7. ike says:

    bought uso when oil was near 60.will add as needed under that and wait for oil at 80 which is still half of bubble high.Summer driving we will get 3 dollar a gallon again and be happy it isn’t 4.No drill baby drill here just slowing and light move to alternatives.

  8. Jeff says:

    Oil is a boom and bust business. It always has been and always will be. Its gone down 60 percent from its highs twice in the last 20 years. Oil prices revert to the mean, and so do stock returns. Oil prices are not linear. When supplies go down, relative to demand, prices go up. Then exploration and production increase. Then supply overshoots demand and prices crash, like now. Production and demand are never in balance with oil. Its a cycle that will repeat itslef over and over again. The best cure for high prices are high prices. And thats never more true than in oil. The low dollar contributed to the high prices and speculation. And even now supplies of oil and natural gas are increasing as demand decreases. Anyone who believed high oil prices were going to continue, without abatement, is a fool.

  9. appfunds says:

    I`d take some oil instead of worthless greenbacks. That`s another bubble to burst – I mean the dollar.

  10. DoubleOurMoney says:

    If you want to stay in oil then you dollar cost average and buy more shares, if you want to be prudent then you get out at a predetermined stop loss and wait for a trend up before getting back in.

  11. Lazy Man says:

    I don’t know why it’s prudent to get out at a predetermined stop loss with regard to oil. I don’t think there’s a fear that it’s ever going to go to zero. Barrels of oil aren’t going out of business.

  12. The Slacker says:

    I agree with you Lazy Man, I think this is a good time to get into oil. Futures are already starting to jump due to expectations of a supply decrease.

    I like the concept of your blog, check out my blog when you get a chance.


  13. ike says:

    updating My comments bought more USO and it has started up though profit taking will set in.Range no problem but I did get outtimed on KOL as coal tailspun then rebounded.It is now very depressed and I will reenter soon but I know Coal is NOT Oil.

  14. Manshu says:

    I think oil is going to touch 100 bucks, but not in the near future. I just don’t see the same kind of speculation in it, that happened earlier.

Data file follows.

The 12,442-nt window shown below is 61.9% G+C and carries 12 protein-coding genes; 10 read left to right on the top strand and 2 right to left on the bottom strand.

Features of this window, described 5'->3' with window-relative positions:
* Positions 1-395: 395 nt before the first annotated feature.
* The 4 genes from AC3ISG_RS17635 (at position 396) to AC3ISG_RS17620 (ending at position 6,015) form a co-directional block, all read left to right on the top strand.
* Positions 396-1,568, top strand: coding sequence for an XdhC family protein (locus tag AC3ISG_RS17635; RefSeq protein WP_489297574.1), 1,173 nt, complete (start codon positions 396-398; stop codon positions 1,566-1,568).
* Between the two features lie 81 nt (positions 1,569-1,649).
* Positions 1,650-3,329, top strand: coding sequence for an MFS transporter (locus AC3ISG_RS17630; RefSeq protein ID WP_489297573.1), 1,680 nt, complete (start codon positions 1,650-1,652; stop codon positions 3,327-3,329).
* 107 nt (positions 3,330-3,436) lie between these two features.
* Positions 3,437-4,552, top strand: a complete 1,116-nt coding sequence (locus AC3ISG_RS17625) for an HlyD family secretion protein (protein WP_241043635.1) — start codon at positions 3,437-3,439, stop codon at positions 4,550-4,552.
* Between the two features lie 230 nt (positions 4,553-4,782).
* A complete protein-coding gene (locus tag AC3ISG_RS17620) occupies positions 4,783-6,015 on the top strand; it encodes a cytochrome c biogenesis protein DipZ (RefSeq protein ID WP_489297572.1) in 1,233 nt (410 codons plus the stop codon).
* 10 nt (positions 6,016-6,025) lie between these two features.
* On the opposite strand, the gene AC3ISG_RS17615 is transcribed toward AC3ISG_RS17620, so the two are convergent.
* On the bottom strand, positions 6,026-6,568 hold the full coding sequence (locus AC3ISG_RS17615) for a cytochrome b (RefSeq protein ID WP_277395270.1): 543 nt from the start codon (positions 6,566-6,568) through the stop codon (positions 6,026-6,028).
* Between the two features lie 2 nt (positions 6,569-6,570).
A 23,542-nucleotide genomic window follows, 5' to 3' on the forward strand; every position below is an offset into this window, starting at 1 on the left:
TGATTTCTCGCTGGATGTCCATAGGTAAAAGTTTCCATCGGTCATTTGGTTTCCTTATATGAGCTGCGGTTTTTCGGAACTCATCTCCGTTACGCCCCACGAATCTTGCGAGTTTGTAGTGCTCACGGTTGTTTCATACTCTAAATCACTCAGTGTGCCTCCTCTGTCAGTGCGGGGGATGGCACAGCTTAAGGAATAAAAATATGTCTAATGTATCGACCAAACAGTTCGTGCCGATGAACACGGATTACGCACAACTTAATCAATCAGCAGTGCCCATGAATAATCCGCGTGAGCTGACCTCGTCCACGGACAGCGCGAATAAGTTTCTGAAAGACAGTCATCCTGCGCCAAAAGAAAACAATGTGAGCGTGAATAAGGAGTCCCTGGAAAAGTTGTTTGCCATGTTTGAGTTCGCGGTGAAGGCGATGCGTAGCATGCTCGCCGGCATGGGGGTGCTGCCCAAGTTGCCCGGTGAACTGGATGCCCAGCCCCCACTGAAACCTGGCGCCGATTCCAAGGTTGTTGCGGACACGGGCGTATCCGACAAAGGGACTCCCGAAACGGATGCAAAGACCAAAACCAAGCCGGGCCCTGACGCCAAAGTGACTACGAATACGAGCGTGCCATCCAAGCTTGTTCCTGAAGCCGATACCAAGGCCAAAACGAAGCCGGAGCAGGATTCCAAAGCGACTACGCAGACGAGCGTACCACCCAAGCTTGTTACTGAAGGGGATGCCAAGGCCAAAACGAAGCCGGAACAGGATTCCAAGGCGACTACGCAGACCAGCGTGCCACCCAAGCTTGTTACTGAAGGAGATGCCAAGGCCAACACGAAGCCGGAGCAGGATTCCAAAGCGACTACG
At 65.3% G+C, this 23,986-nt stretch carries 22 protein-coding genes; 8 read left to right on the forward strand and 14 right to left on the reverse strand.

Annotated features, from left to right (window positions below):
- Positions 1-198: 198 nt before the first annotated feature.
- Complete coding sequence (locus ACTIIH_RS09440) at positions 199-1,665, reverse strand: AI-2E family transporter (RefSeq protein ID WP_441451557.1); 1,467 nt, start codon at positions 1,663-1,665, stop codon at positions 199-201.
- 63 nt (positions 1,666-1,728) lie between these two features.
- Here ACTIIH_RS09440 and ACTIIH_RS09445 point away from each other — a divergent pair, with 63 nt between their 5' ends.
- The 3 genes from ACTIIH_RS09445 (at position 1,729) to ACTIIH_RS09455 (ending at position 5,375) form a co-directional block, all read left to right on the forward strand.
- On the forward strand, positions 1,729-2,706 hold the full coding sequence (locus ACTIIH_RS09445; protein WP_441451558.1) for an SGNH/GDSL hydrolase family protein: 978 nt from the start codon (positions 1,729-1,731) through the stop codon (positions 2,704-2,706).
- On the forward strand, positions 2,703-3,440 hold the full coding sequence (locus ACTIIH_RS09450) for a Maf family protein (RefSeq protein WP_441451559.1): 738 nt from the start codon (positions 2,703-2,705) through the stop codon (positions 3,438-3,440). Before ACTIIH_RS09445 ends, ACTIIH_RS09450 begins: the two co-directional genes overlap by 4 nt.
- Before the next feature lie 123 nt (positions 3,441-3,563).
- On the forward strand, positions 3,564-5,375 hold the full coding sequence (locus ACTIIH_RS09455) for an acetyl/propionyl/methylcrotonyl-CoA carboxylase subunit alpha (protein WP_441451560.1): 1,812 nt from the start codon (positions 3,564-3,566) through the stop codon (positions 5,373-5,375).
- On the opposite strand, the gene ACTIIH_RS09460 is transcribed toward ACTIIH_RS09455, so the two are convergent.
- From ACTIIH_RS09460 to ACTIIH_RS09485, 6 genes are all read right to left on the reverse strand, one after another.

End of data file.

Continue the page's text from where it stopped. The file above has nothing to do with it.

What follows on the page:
15. Mike says:

    Once it gets to $40 oil is a good buy. It probably should be priced between $60 and $80 except when the entire world is in a deep recession, but still a little too high to invest right now.

  16. dannygutters says:

    Are you kidding, your entire basis for buying that oil fund was to look at a historical price from 6 months ago? Grahamn is disappointed in you from beyond the grave. There may be a good reason to buy oil at 60 but the previous price of a fund is not it.

  17. Lazy Man says:

    That’s not the only reason. I believe that China and India will be larger consumers of oil in the next 5-10 years. With increasing demand and a diminishing supply (oil isn’t being added to the Earth very fast even if we keep finding it), it seems like a recipe that Graham would approve of.

    I haven’t read a lot of Graham, but it’s worth noting that a commodity that the world needs to function is not like speculating on a single company.

  18. Harry says:

    Americans are still the primary buyers, and we cannot afford to pay more than $5 a gallon, so we’re hitching rides, carpooling, and taking the subway more often. Many people I know have already switched to those 10hr/day, 4-day/wk work schedules to save gas.but I did get out timed on KOL as coal tailspin then rebounded.It is now very depressed and I will reenter soon

  19. Goalhunter says:

    Oil is critical and limited. That’s why it shot up before, but it shot up too fast so it had to peter out at some point. I don’t know what the price to get in is (I’m like you, my stocks nosedived) but there will be a limit. We have enough oil for, I don’t know, 50 or 75 years or something like that at current reserves and production. Every year is going to be a big exponential number. If it’s 50 years, one year is 2%. When it gets to 25, one year is 4%. When it gets to 10, 1 year is 10%.

    There will be incredible inflation on oil in the future; that’s guaranteed. Since people look forward, you can expect these % changes to be amplified.

    Oil is a rock solid investment. Even if you lost half your money you’ll get it back.